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The Disaster Artist Movie Review

The Disaster Artist (2017) movie poster The Disaster Artist

Theatrical Release: December 1, 2017 / Running Time: 105 Minutes / Rating: R

Director: James Franco / Writers: Scott Neustadter, Michael H. Weber (screenplay); Greg Sestero, Tom Bissell (book The Disaster Artist: My Life Inside The Room, the Greatest Bad Movie Ever Made)

Cast: James Franco (Tommy Wiseau/Johnny), Dave Franco (Greg Sestero/Mark), Seth Rogen (Sandy Schklair), Ari Graynor (Juliette Danielle/Lisa), Alison Brie (Amber), Jacki Weaver (Carolyn Minnott/Claudette), Paul Scheer (Raphael Smadja), Zac Efron (Dan Janjigian/Chris-R), Josh Hutcherson (Philip Haldiman/Denny), June Diane Raphael (Robyn Paris/Michelle), Megan Mullally (Mrs. Sestero), Jason Mantzoukas (Peter), Andrew Santino (Scott Holmes/Mike), Nathan Fielder (Kyle Vogt/Peter), Joe Mande (Todd), Sharon Stone (Iris Burton), John Early (Chris), Melanie Griffith (Jean Shelton), Hannibal Buress (Bill), Charlyne Yi (Safoya B. Asare), Bob Odenkirk (Stanislavsky Teacher), Tommy Wiseau (Henry), Casey Wilson (Casting Director #6), Zoey Deutch (Bobbi) / As Themselves: Ike Barinholtz, Kevin Smith, Keegan-Michael Key, Adam Scott, Danny McBride, Kristen Bell, J.J. Abrams, Lizzy Caplan, Judd Apatow, Bryan Cranston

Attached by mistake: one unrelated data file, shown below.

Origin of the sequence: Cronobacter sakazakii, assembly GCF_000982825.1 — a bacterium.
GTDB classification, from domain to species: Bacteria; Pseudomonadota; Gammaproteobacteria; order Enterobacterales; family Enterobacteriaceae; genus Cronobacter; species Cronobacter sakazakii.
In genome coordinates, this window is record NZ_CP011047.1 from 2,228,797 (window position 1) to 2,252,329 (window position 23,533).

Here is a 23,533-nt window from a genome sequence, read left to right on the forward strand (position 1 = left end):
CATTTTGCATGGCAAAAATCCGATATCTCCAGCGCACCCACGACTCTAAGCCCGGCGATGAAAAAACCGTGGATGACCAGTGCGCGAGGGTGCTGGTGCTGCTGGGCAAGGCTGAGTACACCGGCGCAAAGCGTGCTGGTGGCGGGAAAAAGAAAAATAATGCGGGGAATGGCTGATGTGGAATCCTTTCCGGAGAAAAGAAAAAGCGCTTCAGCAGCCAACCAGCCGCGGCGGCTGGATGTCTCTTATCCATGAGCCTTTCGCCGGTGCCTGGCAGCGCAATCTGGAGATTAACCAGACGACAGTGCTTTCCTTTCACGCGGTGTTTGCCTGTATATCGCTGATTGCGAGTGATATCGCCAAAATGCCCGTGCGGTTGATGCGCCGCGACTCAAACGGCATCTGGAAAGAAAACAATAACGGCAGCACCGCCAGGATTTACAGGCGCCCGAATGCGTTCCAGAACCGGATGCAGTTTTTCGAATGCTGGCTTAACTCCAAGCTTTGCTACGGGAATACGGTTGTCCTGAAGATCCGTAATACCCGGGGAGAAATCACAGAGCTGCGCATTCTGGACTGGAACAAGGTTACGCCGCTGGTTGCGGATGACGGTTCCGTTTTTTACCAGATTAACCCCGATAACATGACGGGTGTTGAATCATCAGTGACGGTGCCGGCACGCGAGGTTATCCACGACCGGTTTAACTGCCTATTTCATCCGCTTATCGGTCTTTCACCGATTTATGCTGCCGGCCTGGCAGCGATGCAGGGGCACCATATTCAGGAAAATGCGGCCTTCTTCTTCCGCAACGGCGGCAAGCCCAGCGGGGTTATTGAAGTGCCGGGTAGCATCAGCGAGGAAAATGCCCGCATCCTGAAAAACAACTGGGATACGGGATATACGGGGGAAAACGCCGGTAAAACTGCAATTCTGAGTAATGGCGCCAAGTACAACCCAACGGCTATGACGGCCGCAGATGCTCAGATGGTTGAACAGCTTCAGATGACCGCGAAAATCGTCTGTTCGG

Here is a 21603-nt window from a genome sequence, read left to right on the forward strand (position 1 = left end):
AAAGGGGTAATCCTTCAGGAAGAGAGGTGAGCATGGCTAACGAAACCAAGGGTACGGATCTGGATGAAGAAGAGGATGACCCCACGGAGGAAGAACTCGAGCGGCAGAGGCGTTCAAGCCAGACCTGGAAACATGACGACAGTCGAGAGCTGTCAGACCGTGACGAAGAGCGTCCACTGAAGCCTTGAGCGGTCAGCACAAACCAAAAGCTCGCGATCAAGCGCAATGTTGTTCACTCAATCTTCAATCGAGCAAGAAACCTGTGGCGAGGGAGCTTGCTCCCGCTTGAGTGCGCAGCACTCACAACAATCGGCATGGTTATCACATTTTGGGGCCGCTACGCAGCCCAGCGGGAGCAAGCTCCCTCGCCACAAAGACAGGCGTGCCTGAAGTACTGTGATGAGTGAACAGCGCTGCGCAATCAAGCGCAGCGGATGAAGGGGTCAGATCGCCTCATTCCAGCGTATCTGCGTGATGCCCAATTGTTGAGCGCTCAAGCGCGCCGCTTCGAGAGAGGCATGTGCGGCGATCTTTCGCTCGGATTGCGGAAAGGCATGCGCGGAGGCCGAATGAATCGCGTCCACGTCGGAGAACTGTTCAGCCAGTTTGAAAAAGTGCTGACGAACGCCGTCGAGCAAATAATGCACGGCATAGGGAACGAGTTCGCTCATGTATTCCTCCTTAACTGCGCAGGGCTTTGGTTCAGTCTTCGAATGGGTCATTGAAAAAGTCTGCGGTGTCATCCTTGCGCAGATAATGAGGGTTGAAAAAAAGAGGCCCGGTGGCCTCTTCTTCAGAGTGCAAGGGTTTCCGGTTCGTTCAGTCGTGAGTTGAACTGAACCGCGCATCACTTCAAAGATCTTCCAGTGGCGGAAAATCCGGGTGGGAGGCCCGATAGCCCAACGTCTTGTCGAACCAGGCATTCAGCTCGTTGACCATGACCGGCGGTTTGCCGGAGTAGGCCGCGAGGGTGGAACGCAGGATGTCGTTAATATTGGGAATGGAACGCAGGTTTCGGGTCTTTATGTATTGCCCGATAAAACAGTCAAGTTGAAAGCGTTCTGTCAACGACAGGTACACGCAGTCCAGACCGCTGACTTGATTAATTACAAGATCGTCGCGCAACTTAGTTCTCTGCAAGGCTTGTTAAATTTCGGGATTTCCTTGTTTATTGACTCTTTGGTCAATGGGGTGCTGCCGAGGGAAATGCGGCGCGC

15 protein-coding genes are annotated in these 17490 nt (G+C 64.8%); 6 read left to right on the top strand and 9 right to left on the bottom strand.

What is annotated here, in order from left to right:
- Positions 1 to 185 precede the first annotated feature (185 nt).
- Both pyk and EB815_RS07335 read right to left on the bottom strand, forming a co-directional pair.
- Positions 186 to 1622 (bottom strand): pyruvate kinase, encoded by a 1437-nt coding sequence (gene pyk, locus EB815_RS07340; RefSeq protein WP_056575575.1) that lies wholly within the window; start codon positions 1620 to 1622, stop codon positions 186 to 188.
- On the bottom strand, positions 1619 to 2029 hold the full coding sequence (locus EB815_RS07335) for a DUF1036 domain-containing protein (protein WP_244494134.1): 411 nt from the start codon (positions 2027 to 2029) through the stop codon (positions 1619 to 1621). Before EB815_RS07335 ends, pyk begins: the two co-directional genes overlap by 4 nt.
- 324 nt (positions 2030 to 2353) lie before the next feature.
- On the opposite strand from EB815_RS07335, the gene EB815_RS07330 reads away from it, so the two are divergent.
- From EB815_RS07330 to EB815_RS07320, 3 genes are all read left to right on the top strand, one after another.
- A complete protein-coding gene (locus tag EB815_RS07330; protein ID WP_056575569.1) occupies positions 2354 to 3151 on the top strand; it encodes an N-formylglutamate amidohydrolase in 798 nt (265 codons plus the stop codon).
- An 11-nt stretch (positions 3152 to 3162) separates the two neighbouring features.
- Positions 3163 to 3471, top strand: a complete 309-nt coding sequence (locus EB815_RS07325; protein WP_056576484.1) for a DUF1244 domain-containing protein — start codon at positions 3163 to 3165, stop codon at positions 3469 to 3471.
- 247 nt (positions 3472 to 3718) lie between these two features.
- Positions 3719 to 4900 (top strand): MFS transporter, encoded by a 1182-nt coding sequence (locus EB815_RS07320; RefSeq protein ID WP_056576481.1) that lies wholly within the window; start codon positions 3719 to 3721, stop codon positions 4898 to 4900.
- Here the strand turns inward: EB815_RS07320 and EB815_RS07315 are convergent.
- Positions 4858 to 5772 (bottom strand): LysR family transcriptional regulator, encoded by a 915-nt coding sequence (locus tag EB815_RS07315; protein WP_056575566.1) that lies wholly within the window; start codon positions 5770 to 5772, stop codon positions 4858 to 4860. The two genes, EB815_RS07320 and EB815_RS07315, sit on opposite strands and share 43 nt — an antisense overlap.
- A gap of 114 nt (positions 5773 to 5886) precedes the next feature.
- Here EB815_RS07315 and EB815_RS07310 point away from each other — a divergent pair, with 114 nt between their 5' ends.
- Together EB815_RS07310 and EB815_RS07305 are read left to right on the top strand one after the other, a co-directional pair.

As someone who watches movies for a living, I can tell you as well as anyone that there are a lot of bad movies out there. Movies that are so bad they're good though? Those are rare. By that criteria, The Room is pretty special. The 2003 independent movie is as enjoyable a bad movie as has ever been made. The closest thing to a forebear might be Plan 9 from Outer Space
and other 1950s B-movies written and directed by Ed Wood. Those ignonimous labors of love were immortalized by Tim Burton in 1994's Ed Wood. Now here is The Disaster Artist to celebrate and marvel at all the decisions that made The Room so delightfully terrible, a cult classic that continues to draw crowds in regular midnight showings in metropolises all over the world.